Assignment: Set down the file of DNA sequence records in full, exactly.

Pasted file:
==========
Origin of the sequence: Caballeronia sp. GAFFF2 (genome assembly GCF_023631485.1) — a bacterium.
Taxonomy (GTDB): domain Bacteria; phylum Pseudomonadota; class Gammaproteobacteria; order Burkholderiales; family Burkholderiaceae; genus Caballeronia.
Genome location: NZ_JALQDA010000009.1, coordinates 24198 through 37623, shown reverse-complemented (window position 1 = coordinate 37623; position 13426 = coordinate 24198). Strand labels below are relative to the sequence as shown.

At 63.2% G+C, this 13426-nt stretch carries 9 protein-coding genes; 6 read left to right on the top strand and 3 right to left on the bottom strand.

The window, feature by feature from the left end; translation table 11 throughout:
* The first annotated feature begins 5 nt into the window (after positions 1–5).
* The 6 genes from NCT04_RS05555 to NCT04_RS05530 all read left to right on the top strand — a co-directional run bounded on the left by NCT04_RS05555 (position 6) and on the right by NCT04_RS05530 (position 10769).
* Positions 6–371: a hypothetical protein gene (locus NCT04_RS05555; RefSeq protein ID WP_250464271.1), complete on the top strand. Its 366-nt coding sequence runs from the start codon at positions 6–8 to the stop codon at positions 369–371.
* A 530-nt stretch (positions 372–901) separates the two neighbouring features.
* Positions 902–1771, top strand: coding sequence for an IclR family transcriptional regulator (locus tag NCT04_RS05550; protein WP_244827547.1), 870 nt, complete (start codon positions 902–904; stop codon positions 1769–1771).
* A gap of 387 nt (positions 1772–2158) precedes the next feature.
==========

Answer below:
Origin of the sequence: Caballeronia sp. GAFFF2 (genome assembly GCF_023631485.1) — a bacterium.
Taxonomy (GTDB): domain Bacteria; phylum Pseudomonadota; class Gammaproteobacteria; order Burkholderiales; family Burkholderiaceae; genus Caballeronia.
Genome location: NZ_JALQDA010000009.1, coordinates 24198 through 37623, shown reverse-complemented (window position 1 = coordinate 37623; position 13426 = coordinate 24198). Strand labels below are relative to the sequence as shown.

At 63.2% G+C, this 13426-nt stretch carries 9 protein-coding genes; 6 read left to right on the top strand and 3 right to left on the bottom strand.

The window, feature by feature from the left end; translation table 11 throughout:
* The first annotated feature begins 5 nt into the window (after positions 1–5).
* The 6 genes from NCT04_RS05555 to NCT04_RS05530 all read left to right on the top strand — a co-directional run bounded on the left by NCT04_RS05555 (position 6) and on the right by NCT04_RS05530 (position 10769).
* Positions 6–371: a hypothetical protein gene (locus NCT04_RS05555; RefSeq protein ID WP_250464271.1), complete on the top strand. Its 366-nt coding sequence runs from the start codon at positions 6–8 to the stop codon at positions 369–371.
* A 530-nt stretch (positions 372–901) separates the two neighbouring features.
* Positions 902–1771, top strand: coding sequence for an IclR family transcriptional regulator (locus tag NCT04_RS05550; protein WP_244827547.1), 870 nt, complete (start codon positions 902–904; stop codon positions 1769–1771).
* A gap of 387 nt (positions 1772–2158) precedes the next feature.